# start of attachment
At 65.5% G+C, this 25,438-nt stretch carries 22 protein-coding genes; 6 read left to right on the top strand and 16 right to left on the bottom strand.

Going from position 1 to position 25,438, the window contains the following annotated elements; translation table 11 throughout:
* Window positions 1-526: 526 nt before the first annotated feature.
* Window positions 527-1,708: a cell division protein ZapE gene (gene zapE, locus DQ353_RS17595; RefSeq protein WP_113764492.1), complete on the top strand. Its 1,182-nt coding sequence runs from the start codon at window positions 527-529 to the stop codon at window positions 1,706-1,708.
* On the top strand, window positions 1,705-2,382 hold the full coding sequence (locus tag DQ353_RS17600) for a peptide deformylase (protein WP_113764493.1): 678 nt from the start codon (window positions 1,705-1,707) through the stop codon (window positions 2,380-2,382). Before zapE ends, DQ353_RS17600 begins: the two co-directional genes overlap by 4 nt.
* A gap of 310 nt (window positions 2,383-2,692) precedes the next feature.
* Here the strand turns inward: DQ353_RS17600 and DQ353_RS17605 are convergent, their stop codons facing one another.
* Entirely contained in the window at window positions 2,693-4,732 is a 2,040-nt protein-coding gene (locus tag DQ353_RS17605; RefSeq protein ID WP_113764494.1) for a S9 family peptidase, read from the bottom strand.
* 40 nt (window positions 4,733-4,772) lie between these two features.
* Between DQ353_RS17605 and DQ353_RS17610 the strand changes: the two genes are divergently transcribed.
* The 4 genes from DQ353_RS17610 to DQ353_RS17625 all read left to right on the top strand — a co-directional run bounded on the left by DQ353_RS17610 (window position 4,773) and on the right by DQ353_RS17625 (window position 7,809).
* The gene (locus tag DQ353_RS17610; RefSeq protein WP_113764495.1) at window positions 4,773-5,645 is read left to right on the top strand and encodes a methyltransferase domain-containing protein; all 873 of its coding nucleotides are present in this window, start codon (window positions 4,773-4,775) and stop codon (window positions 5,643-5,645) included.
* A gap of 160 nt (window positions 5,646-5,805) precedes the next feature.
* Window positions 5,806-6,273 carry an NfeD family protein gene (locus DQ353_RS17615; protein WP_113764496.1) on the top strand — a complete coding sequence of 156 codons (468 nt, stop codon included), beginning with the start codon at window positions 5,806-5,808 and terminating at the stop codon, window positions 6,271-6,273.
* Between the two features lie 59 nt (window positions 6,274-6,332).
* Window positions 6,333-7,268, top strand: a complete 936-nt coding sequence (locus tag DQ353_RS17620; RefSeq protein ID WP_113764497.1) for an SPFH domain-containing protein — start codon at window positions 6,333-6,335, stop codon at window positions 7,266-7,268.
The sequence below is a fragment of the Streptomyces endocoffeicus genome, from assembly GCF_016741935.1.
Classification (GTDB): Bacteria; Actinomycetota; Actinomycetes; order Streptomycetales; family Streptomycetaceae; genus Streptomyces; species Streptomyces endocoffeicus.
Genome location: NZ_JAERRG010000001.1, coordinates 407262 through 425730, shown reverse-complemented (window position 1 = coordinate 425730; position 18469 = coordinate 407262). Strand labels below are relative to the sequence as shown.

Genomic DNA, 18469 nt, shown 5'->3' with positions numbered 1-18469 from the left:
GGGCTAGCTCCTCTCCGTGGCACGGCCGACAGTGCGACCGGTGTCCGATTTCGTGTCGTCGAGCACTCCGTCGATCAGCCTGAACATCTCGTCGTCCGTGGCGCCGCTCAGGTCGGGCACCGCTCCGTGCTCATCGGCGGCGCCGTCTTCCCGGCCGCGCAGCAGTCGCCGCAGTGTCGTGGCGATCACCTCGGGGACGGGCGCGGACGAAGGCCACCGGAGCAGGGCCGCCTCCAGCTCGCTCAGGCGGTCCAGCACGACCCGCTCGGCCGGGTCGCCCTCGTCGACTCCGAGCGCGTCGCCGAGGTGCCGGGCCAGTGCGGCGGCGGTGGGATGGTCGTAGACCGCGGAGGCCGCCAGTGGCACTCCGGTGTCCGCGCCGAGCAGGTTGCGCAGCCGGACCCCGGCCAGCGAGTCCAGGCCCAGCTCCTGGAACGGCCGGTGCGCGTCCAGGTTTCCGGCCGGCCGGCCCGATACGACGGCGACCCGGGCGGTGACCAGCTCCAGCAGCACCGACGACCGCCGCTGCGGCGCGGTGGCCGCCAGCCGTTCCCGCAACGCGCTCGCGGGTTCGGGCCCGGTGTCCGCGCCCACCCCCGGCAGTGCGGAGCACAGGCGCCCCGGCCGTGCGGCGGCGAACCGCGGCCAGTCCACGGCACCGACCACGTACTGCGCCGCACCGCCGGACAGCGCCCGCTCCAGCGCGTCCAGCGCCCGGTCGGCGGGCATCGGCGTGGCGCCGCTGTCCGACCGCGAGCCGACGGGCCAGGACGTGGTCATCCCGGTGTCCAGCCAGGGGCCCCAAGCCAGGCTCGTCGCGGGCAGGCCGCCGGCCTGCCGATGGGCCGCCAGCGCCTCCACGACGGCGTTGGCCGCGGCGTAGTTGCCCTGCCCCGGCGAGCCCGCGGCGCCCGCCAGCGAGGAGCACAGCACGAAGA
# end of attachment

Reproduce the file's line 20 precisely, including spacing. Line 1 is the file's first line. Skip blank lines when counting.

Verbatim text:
Genomic DNA, 18469 nt, shown 5'->3' with positions numbered 1-18469 from the left: